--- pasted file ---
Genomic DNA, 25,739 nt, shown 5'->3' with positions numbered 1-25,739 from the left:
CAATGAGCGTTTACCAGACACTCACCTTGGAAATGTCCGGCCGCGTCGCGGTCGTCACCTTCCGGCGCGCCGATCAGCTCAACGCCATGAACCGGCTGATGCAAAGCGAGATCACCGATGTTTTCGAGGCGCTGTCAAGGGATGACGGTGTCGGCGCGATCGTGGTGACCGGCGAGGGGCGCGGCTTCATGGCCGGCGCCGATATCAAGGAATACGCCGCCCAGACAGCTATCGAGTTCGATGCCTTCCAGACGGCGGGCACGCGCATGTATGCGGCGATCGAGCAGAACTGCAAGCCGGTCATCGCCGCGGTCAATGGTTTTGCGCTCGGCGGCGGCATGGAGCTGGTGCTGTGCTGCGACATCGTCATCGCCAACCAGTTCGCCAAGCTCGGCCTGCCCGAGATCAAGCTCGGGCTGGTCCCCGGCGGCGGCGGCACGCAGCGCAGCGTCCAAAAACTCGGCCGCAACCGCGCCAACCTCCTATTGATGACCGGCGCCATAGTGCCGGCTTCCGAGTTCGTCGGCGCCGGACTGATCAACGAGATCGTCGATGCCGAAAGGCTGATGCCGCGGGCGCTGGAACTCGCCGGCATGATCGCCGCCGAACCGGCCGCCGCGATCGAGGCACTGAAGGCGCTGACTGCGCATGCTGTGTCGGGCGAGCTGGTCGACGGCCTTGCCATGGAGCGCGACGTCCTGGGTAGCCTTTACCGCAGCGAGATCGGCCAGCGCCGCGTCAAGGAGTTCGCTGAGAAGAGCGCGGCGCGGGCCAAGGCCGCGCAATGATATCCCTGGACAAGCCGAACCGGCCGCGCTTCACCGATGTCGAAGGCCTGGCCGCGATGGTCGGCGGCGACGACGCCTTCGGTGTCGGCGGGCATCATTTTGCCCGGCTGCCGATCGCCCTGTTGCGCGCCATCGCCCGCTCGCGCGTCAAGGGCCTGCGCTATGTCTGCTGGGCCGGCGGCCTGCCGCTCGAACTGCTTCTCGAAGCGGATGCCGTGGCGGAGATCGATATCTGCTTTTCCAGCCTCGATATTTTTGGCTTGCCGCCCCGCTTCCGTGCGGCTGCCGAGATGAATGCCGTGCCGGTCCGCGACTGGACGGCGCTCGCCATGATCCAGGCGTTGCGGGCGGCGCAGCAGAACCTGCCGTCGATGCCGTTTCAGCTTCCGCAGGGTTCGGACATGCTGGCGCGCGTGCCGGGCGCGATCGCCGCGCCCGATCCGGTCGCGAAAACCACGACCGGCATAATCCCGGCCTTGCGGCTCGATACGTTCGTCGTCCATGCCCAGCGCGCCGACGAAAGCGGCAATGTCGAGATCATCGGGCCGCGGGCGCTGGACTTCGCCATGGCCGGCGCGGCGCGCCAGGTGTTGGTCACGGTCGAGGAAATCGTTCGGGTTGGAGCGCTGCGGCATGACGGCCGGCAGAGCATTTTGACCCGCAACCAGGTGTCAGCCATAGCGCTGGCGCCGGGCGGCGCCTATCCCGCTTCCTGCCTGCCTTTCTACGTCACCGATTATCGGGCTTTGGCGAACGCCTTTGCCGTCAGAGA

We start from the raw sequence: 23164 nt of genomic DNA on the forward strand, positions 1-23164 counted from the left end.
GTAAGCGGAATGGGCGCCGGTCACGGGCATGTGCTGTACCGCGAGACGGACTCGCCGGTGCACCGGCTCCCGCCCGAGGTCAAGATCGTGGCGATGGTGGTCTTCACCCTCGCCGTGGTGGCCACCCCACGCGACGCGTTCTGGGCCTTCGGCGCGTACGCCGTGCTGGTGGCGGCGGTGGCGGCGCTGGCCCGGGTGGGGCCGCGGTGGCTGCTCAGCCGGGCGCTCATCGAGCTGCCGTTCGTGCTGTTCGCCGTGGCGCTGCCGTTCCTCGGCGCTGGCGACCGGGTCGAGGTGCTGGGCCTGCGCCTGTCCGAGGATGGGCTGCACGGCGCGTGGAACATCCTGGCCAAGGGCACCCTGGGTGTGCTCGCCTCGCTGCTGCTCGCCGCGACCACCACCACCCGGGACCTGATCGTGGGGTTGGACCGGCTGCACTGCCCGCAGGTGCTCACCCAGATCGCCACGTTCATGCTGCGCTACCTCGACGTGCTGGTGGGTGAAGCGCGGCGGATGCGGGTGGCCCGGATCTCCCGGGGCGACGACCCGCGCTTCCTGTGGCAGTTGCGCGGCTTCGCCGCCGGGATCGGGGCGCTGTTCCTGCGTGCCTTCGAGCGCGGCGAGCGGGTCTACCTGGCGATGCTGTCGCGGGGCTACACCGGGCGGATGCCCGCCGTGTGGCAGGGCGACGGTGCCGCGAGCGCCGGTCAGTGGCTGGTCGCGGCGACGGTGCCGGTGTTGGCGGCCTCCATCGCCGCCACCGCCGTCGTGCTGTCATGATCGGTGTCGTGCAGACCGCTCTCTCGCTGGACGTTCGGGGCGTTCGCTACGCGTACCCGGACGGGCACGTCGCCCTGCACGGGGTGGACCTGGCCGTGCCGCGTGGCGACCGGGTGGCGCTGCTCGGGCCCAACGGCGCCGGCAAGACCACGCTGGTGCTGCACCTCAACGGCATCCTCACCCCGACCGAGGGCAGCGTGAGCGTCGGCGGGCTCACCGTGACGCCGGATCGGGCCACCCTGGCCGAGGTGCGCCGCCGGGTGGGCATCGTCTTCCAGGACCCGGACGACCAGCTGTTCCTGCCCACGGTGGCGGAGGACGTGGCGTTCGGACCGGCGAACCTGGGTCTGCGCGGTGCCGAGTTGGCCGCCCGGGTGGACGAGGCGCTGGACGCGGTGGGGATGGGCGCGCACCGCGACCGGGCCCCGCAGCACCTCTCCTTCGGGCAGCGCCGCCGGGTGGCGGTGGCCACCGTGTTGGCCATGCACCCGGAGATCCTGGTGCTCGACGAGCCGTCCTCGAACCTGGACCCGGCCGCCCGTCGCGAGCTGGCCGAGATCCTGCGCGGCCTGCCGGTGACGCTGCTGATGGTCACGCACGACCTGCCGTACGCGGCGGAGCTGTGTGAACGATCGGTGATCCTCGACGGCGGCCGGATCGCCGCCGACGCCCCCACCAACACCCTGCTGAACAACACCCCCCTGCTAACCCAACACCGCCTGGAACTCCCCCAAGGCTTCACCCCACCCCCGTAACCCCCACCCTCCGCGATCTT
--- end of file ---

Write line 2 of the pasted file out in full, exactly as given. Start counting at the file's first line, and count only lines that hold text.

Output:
CAATGAGCGTTTACCAGACACTCACCTTGGAAATGTCCGGCCGCGTCGCGGTCGTCACCTTCCGGCGCGCCGATCAGCTCAACGCCATGAACCGGCTGATGCAAAGCGAGATCACCGATGTTTTCGAGGCGCTGTCAAGGGATGACGGTGTCGGCGCGATCGTGGTGACCGGCGAGGGGCGCGGCTTCATGGCCGGCGCCGATATCAAGGAATACGCCGCCCAGACAGCTATCGAGTTCGATGCCTTCCAGACGGCGGGCACGCGCATGTATGCGGCGATCGAGCAGAACTGCAAGCCGGTCATCGCCGCGGTCAATGGTTTTGCGCTCGGCGGCGGCATGGAGCTGGTGCTGTGCTGCGACATCGTCATCGCCAACCAGTTCGCCAAGCTCGGCCTGCCCGAGATCAAGCTCGGGCTGGTCCCCGGCGGCGGCGGCACGCAGCGCAGCGTCCAAAAACTCGGCCGCAACCGCGCCAACCTCCTATTGATGACCGGCGCCATAGTGCCGGCTTCCGAGTTCGTCGGCGCCGGACTGATCAACGAGATCGTCGATGCCGAAAGGCTGATGCCGCGGGCGCTGGAACTCGCCGGCATGATCGCCGCCGAACCGGCCGCCGCGATCGAGGCACTGAAGGCGCTGACTGCGCATGCTGTGTCGGGCGAGCTGGTCGACGGCCTTGCCATGGAGCGCGACGTCCTGGGTAGCCTTTACCGCAGCGAGATCGGCCAGCGCCGCGTCAAGGAGTTCGCTGAGAAGAGCGCGGCGCGGGCCAAGGCCGCGCAATGATATCCCTGGACAAGCCGAACCGGCCGCGCTTCACCGATGTCGAAGGCCTGGCCGCGATGGTCGGCGGCGACGACGCCTTCGGTGTCGGCGGGCATCATTTTGCCCGGCTGCCGATCGCCCTGTTGCGCGCCATCGCCCGCTCGCGCGTCAAGGGCCTGCGCTATGTCTGCTGGGCCGGCGGCCTGCCGCTCGAACTGCTTCTCGAAGCGGATGCCGTGGCGGAGATCGATATCTGCTTTTCCAGCCTCGATATTTTTGGCTTGCCGCCCCGCTTCCGTGCGGCTGCCGAGATGAATGCCGTGCCGGTCCGCGACTGGACGGCGCTCGCCATGATCCAGGCGTTGCGGGCGGCGCAGCAGAACCTGCCGTCGATGCCGTTTCAGCTTCCGCAGGGTTCGGACATGCTGGCGCGCGTGCCGGGCGCGATCGCCGCGCCCGATCCGGTCGCGAAAACCACGACCGGCATAATCCCGGCCTTGCGGCTCGATACGTTCGTCGTCCATGCCCAGCGCGCCGACGAAAGCGGCAATGTCGAGATCATCGGGCCGCGGGCGCTGGACTTCGCCATGGCCGGCGCGGCGCGCCAGGTGTTGGTCACGGTCGAGGAAATCGTTCGGGTTGGAGCGCTGCGGCATGACGGCCGGCAGAGCATTTTGACCCGCAACCAGGTGTCAGCCATAGCGCTGGCGCCGGGCGGCGCCTATCCCGCTTCCTGCCTGCCTTTCTACGTCACCGATTATCGGGCTTTGGCGAACGCCTTTGCCGTCAGAGA